Q. Are these stories about the kids really true?
A. Absolutely. All I did was change their names.
Q. Is your book relevant outside of Florida?
A. Most certainly. The amazing thing about at-risk kids is the similarity of their complicated, chaotic lives no matter where they live; regardless of the system of juvenile justice in their state.
Q. It sounds like a really depressing job, being a juvenile judge. How did you handle that?
A. Actually, although the situations are depressing and your heart aches for the kids, it’s an immensely rewarding job, mostly because kids can be so open, candid and funny, and because you get to work with wonderful people who really care about kids.
Q. You talk a lot in your book about gender-specific programs for girls. What about boys? Are you short-changing them?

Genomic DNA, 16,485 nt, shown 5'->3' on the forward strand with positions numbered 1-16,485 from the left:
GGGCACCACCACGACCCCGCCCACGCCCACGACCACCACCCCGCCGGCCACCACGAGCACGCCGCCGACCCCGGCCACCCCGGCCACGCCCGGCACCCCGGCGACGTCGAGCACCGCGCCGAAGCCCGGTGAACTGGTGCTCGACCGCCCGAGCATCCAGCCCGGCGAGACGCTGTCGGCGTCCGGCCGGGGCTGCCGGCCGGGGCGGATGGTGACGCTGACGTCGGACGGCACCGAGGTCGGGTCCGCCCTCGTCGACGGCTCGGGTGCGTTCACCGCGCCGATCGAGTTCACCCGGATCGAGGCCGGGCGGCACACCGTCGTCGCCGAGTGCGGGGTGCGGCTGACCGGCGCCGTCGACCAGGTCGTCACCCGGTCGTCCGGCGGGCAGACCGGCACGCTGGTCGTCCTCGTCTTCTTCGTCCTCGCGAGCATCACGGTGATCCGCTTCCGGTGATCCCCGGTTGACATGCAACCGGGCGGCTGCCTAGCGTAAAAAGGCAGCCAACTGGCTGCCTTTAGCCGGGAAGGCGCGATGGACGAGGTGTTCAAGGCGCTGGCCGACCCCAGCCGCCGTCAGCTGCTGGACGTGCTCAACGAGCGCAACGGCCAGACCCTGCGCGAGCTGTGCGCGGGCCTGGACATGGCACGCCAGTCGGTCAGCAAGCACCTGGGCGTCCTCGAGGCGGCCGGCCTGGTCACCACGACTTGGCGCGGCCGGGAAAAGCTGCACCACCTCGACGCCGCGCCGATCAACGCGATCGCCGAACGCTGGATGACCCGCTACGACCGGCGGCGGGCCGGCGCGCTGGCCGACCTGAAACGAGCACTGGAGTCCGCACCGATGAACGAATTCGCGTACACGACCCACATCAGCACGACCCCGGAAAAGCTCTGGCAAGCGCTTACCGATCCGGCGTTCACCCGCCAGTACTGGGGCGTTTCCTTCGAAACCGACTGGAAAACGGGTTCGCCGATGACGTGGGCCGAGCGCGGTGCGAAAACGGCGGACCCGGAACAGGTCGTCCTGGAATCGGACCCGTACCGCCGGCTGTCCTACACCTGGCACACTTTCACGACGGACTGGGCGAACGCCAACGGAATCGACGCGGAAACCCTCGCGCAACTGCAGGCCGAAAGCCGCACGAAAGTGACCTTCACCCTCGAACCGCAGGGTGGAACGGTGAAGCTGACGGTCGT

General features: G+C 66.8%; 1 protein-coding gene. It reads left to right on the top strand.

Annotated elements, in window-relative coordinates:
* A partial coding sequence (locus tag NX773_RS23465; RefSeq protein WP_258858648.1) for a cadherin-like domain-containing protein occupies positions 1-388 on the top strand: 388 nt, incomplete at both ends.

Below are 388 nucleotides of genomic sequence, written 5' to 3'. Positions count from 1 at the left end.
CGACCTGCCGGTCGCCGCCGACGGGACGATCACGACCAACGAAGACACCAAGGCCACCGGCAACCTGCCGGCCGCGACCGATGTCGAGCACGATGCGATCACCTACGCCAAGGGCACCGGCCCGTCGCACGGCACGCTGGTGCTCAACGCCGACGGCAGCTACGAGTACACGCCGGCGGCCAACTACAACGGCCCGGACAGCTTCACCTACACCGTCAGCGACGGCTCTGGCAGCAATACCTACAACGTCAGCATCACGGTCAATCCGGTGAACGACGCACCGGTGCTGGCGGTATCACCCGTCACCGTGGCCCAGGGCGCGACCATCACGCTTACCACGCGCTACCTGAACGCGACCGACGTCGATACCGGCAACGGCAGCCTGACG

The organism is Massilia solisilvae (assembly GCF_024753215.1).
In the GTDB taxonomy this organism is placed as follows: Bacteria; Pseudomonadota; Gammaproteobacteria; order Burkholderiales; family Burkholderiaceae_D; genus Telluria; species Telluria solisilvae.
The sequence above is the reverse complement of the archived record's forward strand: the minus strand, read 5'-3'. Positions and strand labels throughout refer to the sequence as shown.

A. You may be right. Initially, especially with regard to residential facilities, the programs were designed for boys, and when girls began entering the juvenile justice system at a rapid rate, those programs were just "painted pink" without regard to the special needs of girls. In the last decade, in part because of the fine work of the NCCD's Center For Girls and Young Women in Jacksonville, FL, girls programming has dramatically improved. I believe there is a need to re-focus on at-risk boys, particularly their education, and beginning in elementary and middle school.
Q. How long did it take you to write the book, and was it easy to find a publisher?
A. It took me 2 1/2 years beginning with a book proposal. I was rejected by 14 agents before I found Claire Gerus and she quickly put me together with Kaplan Publishing Co.